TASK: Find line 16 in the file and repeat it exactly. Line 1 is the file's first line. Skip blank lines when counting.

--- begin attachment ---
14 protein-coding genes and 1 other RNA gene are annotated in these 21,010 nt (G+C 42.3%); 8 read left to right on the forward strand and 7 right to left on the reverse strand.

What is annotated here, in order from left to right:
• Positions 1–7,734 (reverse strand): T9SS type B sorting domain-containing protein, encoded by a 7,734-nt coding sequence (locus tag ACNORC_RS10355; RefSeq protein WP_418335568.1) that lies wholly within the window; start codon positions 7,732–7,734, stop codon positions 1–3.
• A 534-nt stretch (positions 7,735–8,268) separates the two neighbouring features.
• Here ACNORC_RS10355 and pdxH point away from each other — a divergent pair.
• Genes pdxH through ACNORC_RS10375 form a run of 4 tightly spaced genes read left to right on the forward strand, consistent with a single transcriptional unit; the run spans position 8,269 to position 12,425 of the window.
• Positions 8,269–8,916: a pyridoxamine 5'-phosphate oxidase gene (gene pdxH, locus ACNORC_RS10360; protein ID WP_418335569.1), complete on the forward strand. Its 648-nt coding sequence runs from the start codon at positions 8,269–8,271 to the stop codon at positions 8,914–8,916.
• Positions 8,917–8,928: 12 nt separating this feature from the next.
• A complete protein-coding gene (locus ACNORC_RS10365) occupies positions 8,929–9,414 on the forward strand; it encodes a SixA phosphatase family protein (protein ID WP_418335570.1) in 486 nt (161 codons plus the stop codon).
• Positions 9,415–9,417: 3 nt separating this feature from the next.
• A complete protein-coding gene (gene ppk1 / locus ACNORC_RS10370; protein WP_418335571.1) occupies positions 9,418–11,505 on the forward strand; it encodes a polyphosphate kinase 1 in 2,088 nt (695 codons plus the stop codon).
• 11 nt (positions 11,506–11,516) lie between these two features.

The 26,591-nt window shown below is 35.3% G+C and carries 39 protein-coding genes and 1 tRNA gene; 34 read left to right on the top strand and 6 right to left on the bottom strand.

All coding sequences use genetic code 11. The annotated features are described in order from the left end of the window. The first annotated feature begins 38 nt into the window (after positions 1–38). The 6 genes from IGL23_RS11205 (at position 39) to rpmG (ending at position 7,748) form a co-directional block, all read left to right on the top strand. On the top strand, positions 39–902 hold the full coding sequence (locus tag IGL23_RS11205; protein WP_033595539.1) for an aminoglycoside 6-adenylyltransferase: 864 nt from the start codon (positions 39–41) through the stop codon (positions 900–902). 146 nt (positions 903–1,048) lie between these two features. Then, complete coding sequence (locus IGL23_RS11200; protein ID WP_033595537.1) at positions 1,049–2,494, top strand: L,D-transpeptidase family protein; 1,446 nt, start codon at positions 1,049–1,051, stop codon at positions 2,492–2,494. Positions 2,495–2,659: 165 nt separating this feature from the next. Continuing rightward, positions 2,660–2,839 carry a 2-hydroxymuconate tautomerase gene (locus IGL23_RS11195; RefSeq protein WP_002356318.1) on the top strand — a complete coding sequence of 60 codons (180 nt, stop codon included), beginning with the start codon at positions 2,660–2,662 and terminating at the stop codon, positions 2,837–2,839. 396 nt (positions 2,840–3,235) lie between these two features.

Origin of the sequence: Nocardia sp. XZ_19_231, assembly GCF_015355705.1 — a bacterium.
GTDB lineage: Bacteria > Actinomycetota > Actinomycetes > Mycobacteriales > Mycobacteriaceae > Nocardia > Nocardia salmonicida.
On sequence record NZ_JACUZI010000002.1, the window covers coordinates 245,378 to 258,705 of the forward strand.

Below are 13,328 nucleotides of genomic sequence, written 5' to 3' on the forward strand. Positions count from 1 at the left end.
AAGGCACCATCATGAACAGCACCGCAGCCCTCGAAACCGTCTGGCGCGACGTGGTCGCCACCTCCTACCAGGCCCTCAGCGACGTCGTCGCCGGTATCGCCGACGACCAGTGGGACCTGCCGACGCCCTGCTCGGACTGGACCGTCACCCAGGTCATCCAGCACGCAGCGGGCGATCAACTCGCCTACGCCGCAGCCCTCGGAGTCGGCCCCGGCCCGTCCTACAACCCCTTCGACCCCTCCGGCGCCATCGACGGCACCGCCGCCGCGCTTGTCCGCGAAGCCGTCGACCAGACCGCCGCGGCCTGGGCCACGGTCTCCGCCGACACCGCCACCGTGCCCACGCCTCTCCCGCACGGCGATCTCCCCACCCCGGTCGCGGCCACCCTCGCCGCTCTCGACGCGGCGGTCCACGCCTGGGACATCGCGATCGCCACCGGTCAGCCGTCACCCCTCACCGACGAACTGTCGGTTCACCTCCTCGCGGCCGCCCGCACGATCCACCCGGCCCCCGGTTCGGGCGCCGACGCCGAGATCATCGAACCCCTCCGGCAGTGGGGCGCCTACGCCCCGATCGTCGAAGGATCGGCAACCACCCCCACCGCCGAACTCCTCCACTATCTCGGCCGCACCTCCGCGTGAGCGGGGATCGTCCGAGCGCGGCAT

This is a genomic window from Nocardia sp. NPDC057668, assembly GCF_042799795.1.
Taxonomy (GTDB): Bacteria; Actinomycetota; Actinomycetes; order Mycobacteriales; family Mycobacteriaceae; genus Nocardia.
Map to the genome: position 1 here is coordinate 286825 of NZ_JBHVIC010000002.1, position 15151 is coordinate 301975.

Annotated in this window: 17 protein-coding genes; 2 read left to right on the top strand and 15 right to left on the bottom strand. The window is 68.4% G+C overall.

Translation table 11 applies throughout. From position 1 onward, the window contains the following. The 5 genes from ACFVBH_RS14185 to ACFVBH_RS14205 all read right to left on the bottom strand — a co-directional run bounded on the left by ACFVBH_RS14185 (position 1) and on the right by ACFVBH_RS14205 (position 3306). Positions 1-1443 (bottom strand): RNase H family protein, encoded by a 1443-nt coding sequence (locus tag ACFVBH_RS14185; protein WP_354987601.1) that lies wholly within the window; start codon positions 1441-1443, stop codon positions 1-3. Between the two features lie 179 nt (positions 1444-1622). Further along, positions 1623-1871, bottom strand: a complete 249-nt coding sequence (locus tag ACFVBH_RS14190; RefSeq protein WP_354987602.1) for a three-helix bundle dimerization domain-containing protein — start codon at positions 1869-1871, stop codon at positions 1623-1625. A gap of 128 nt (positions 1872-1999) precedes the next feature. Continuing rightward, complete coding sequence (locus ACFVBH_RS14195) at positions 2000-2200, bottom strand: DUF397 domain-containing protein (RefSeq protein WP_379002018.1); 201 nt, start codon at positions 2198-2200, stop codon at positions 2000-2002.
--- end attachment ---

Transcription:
GTDB lineage: Bacteria > Actinomycetota > Actinomycetes > Mycobacteriales > Mycobacteriaceae > Nocardia > Nocardia salmonicida.